Other attempts have been made by con- bers are used, as often as it was possible the solid at time t, and Ceq is the con-
sidering the thickness of the package as so as to build general curves called centration of the diffusing substance
semi-infinite,3 essentially because this master curves, which can be used in on this surface required to maintain
assumption leads to a very simple equa- various different cases. equilibrium with the concentration of
tion. The values of the diffusivity found The problem of a bi-layer system this substance in the liquid, at time t.
in the literature collected from experi- where the package consists of the layer The value of the coefficient of con-
ments made by various authors whose made of the recycled polymer bound to vection, h, largely depends on the type
operational conditions were either dif- the virgin polymer layer is also exam- of convection; being rather low in
ferent or not clearly defined, are lying ined. This virgin layer being placed in motionless liquid, it increases notably
within a very large range.4 Thus the contact with the food plays the role of a with the rate of stirring of the liquid up
values of the diffusivity obtained for functional barrier. The effect of the to a very large value when the liquid is
the additives in Low Density Polyethy- various parameters is determined, strongly stirred.
lene (LDPE), differ from one to another without forgetting the effect of the Finally, both the Eq. (1) expressing
by not less than 100. As the time neces- mass transfer taking place between the variation of the concentrations
sary for a given transport is inversely these two layers during the stage of with time and space in the polymer
proportional to the diffusivity, it means co-extrusion.1,7–9 and the Eq. (2) defining the so-called
that the time for contamination should The function of the active packages boundary condition, are the funda-
also vary by 100 times, e.g., from 10 days is shortly considered, when the pack- mental equations of diffusion through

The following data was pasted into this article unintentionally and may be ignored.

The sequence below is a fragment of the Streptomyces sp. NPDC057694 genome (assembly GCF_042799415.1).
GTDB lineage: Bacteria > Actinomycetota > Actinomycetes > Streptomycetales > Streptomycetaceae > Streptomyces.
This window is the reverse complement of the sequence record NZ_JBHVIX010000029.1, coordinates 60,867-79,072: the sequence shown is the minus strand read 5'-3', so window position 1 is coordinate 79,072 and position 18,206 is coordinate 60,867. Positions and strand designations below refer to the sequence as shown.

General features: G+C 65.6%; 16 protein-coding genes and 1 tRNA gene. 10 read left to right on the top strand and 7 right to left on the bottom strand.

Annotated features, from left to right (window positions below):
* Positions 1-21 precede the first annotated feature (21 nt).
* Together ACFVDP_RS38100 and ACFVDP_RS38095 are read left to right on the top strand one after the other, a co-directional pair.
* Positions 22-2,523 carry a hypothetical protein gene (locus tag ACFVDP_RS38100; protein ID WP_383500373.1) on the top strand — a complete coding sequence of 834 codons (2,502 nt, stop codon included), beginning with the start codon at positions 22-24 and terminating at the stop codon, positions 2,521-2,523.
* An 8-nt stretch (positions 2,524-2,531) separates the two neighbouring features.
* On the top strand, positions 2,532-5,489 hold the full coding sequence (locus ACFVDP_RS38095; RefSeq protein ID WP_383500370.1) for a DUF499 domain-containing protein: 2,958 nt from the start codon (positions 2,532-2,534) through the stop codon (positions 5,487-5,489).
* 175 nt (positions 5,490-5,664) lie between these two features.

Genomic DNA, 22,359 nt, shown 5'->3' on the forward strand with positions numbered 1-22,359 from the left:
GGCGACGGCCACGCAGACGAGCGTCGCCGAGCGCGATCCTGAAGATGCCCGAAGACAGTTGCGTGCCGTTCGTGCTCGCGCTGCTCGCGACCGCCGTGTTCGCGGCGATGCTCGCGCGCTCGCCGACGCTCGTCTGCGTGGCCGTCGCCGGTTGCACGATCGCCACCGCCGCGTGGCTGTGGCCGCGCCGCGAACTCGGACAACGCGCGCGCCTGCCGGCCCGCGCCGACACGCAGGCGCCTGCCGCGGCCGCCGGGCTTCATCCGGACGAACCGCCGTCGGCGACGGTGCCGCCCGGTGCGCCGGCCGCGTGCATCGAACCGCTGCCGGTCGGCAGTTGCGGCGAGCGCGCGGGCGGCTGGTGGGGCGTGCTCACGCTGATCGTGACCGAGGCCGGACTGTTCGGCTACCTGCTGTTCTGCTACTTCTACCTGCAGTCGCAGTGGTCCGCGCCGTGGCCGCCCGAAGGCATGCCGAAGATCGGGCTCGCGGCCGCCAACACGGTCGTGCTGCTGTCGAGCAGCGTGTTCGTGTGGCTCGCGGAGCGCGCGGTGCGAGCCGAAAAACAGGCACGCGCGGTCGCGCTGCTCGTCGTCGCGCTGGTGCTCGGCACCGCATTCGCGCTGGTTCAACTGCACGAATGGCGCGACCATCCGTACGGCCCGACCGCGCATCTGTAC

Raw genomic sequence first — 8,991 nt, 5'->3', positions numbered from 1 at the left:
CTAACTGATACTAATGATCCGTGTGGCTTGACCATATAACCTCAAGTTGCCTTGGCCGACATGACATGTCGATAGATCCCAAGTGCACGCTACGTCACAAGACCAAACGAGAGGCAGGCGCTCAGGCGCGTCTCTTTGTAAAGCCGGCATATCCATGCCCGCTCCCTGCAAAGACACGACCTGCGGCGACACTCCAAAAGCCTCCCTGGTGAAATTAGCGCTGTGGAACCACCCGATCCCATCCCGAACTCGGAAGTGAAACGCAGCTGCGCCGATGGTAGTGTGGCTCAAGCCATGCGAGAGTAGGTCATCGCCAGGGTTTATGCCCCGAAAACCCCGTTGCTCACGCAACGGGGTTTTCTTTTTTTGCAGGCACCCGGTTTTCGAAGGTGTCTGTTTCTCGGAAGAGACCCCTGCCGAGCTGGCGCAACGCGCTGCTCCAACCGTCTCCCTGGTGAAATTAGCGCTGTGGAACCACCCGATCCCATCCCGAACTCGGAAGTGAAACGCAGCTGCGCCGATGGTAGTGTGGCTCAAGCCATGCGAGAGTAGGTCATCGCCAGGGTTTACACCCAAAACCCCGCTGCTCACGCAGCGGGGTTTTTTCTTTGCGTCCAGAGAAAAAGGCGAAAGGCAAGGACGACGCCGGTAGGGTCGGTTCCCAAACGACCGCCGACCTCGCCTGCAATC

to 3 years. age is able to release an antibacterial a sheet of an isotropic material. There
Fortunately, at the present time, the agent,10,11 and an example of kinetics are the basic equations for calculation
theoretical treatment of the process of is given.12 of the kinetics of the transfer of a pol-
mass transfer controlled by diffusion– Finally, an attempt is made in order lutant from the polymer in the liquid,
convection with liquid food or even by to describe the operational conditions as well as of the profiles of concentra-
diffusion–diffusion when the food is necessary for predicting a standardised tion of this pollutant developed
solid is precisely described.1 Emphasis test and apparatus, which should be through the thickness of the package.
has been placed on the fact that an used by everybody working in the field Eq. (1) is a partial derivative equation,
infinite rate of convection cannot exist of food pollution. On the other hand, since the concentration C depends on
at the package–liquid interface, and the best equation leading to the safer the two parameters of time and space.
consequently we have to deal with results is drawn so that the results of
more complex equations. The question these experiments could be expressed Finite Coefficient of Convection h at the
of the volume of the package as a in valuable data.1 Solid–Liquid Interfaces and Infinite
Volume of Liquid
fraction of the volume of the liquid is